Totalitarian Societies and Democratic Transition

Essays in memory of Victor Zaslavsky
ISBN: 
978-963-386-130-1
cloth
$70.00 / €64.00 / £56.00
Publication date: 
2017
442 pages

This book is a tribute to the memory of Victor Zaslavsky (1937–2009), sociologist, émigré from the Soviet Union, Canadian citizen, public intellectual, and keen observer of Eastern Europe.In seventeen essaysleading European, American and Russian scholars discuss the theory and the history of totalitarian society with a comparative approach. They revisit and reassess what Zaslavsky considered the most important project in the latter part of his life: the analysis of Eastern European - especially Soviet societies and their difficult “transition” after the fall of communism in 1989–91. The variety of the contributions reflects the diversity of specialists in the volume, but also reveals Zaslavsky's gift: he surrounded himself with talented people from many different fields and disciplines.

In line with Zaslavsky's work and scholarly method, the book promotes new theoretical and methodological approaches to the concept of totalitarianism for understanding Soviet and East European societies, and the study of fascist and communist regimes in general.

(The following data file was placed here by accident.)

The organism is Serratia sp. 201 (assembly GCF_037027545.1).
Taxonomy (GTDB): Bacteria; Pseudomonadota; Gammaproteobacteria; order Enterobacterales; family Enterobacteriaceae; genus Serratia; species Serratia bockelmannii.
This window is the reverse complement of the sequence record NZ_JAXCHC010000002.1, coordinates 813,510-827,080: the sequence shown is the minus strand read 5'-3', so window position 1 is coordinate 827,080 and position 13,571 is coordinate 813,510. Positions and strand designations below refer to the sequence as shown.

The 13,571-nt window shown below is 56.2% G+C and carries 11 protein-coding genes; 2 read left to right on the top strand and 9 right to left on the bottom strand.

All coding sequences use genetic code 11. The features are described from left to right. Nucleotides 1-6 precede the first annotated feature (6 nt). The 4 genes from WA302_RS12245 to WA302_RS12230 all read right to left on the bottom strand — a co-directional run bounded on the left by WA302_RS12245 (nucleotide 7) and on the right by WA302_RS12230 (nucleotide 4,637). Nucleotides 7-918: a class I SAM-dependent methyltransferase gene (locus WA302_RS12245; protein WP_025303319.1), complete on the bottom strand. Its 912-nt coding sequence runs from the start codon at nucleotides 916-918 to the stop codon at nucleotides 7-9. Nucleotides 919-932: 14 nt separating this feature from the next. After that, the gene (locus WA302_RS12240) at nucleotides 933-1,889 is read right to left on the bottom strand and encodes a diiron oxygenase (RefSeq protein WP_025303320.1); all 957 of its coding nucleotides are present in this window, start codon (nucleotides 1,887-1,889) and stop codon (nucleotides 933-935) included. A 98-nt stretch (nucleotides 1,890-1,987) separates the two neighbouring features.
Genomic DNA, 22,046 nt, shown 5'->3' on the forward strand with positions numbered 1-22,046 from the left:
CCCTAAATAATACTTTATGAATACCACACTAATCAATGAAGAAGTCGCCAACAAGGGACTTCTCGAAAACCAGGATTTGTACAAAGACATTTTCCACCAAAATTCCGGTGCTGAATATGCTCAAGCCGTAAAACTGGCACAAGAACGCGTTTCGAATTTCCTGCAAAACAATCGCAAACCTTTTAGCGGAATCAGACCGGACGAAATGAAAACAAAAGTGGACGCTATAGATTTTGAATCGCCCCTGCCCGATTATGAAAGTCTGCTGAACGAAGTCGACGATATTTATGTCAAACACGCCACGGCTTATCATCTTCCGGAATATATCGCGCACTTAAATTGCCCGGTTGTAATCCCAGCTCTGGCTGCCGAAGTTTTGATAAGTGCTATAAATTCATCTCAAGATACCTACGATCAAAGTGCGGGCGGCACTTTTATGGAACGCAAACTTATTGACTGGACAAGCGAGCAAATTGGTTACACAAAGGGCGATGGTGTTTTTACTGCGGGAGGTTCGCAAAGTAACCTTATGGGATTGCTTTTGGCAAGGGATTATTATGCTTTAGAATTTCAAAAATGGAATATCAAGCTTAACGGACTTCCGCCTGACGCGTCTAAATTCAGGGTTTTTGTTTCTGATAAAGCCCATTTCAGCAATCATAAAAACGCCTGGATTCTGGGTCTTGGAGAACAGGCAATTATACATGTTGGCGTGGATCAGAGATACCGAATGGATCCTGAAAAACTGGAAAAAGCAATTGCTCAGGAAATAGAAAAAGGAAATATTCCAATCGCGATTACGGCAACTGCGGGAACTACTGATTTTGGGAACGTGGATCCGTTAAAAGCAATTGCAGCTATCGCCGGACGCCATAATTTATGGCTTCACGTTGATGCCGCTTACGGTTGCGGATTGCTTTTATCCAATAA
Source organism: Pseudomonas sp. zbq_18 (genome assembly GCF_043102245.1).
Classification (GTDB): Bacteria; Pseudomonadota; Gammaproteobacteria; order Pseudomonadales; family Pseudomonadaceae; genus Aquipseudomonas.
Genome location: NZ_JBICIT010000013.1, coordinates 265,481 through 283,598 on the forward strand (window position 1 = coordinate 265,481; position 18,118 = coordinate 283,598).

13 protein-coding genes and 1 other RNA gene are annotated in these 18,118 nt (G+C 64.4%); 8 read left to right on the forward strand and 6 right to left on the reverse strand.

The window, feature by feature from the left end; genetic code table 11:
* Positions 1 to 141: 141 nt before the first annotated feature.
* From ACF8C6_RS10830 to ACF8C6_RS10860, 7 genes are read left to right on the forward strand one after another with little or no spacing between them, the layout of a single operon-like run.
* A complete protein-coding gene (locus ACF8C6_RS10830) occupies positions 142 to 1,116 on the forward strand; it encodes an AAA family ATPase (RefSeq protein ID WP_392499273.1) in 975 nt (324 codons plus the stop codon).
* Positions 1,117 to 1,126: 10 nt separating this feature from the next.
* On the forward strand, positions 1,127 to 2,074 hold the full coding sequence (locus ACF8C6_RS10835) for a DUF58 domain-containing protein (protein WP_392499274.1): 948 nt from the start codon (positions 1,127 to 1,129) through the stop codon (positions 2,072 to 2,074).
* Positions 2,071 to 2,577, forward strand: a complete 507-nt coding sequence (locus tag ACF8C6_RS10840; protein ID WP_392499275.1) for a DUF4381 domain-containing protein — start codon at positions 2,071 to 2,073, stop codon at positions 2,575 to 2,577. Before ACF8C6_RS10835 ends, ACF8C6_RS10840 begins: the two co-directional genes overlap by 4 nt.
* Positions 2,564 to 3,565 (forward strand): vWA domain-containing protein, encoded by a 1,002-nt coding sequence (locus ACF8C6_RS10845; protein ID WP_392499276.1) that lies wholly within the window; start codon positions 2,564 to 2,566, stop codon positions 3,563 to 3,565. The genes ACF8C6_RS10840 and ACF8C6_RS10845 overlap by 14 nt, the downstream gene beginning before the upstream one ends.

1. T. Piffer and V. Zubok, Introduction

Part I: Theory and Debate

2. Peter Baehr, Movement, Formation, and Maintenance in the Soviet Union: Victor Zaslavsky’s Challenge to the Arendtian Theory of Totalitarianism
3. Giovanni Orsina, European Liberalism in the Age of Totalitarianism
4. Vittorio Strada, Totalitarismum ante litteram
5. Vladimir Tismaneanu, Totalitarian Dictators and Ideological Hubris
6. Emilio Gentile, From Facts to Words: From the Party Militia to Fascist Totalitarianism

Part II: History and Society

7. Vladimir Pechatnov, Stalin as a Statesman
8. Oleg Khlevniuk, Stalin’s Dictatorship: Priorities, Policies, and Results
9. Andrea Graziosi, The “National Question” in the Soviet Union
10. Inessa Yazhborovskaia, The Katyn Affair
11. David Holloway, Totalitarianism and Science: The Nazi and the Soviet Experience
12. Maria Teresa Giusti, From Fascism to Communism: The Conversion to Communism of a Prisoner of War in the USSR

Part III: Beyond Totalitarianism

13. Veljco Vujacic, Aleksandr Solzhenitsyn and Vasily Grossman: Slavophile and Westernizer Against the Totalitarian Soviet State
14. Antonella d’Amelia, “Without a free word, there are no free men”: Lydia Chukovskaya’s Writings on Terror and Censorship
15. Lev Gudkov, The Transition from Totalitarianism to Authoritarianism in Russia
16. Gail Lapidus, Totalitarianism, Nationalism, and Challenges for Democratic Transition
17. Mark Kramer, Public Memory and the Difficulty of Overcoming the Communist Legacy : Russia and Poland in Comparative Perspective

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